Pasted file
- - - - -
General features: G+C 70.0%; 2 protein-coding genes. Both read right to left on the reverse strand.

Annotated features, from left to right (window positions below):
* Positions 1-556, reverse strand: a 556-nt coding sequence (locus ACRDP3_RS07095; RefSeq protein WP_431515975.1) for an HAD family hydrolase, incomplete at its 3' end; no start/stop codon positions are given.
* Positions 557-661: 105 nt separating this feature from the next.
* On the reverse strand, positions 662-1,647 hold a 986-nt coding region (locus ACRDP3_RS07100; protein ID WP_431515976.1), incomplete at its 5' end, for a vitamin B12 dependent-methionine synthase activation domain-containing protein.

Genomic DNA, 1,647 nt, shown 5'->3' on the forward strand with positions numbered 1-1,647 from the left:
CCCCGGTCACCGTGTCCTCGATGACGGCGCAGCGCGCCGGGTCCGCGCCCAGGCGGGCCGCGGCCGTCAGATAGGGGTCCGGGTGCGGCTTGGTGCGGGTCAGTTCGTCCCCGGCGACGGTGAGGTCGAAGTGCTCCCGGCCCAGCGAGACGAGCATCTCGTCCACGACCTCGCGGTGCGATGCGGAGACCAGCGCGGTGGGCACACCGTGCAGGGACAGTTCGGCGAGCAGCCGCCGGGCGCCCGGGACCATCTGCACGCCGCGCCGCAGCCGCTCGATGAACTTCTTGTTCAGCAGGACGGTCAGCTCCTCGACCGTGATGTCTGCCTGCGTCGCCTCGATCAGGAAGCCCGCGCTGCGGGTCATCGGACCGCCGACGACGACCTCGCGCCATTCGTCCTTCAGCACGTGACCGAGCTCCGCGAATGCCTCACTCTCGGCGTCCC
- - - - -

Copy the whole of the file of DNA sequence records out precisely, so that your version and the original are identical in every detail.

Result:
General features: G+C 70.0%; 2 protein-coding genes. Both read right to left on the reverse strand.

Annotated features, from left to right (window positions below):
* Positions 1-556, reverse strand: a 556-nt coding sequence (locus ACRDP3_RS07095; RefSeq protein WP_431515975.1) for an HAD family hydrolase, incomplete at its 3' end; no start/stop codon positions are given.
* Positions 557-661: 105 nt separating this feature from the next.
* On the reverse strand, positions 662-1,647 hold a 986-nt coding region (locus ACRDP3_RS07100; protein ID WP_431515976.1), incomplete at its 5' end, for a vitamin B12 dependent-methionine synthase activation domain-containing protein.

Genomic DNA, 1,647 nt, shown 5'->3' on the forward strand with positions numbered 1-1,647 from the left:
CCCCGGTCACCGTGTCCTCGATGACGGCGCAGCGCGCCGGGTCCGCGCCCAGGCGGGCCGCGGCCGTCAGATAGGGGTCCGGGTGCGGCTTGGTGCGGGTCAGTTCGTCCCCGGCGACGGTGAGGTCGAAGTGCTCCCGGCCCAGCGAGACGAGCATCTCGTCCACGACCTCGCGGTGCGATGCGGAGACCAGCGCGGTGGGCACACCGTGCAGGGACAGTTCGGCGAGCAGCCGCCGGGCGCCCGGGACCATCTGCACGCCGCGCCGCAGCCGCTCGATGAACTTCTTGTTCAGCAGGACGGTCAGCTCCTCGACCGTGATGTCTGCCTGCGTCGCCTCGATCAGGAAGCCCGCGCTGCGGGTCATCGGACCGCCGACGACGACCTCGCGCCATTCGTCCTTCAGCACGTGACCGAGCTCCGCGAATGCCTCACTCTCGGCGTCCC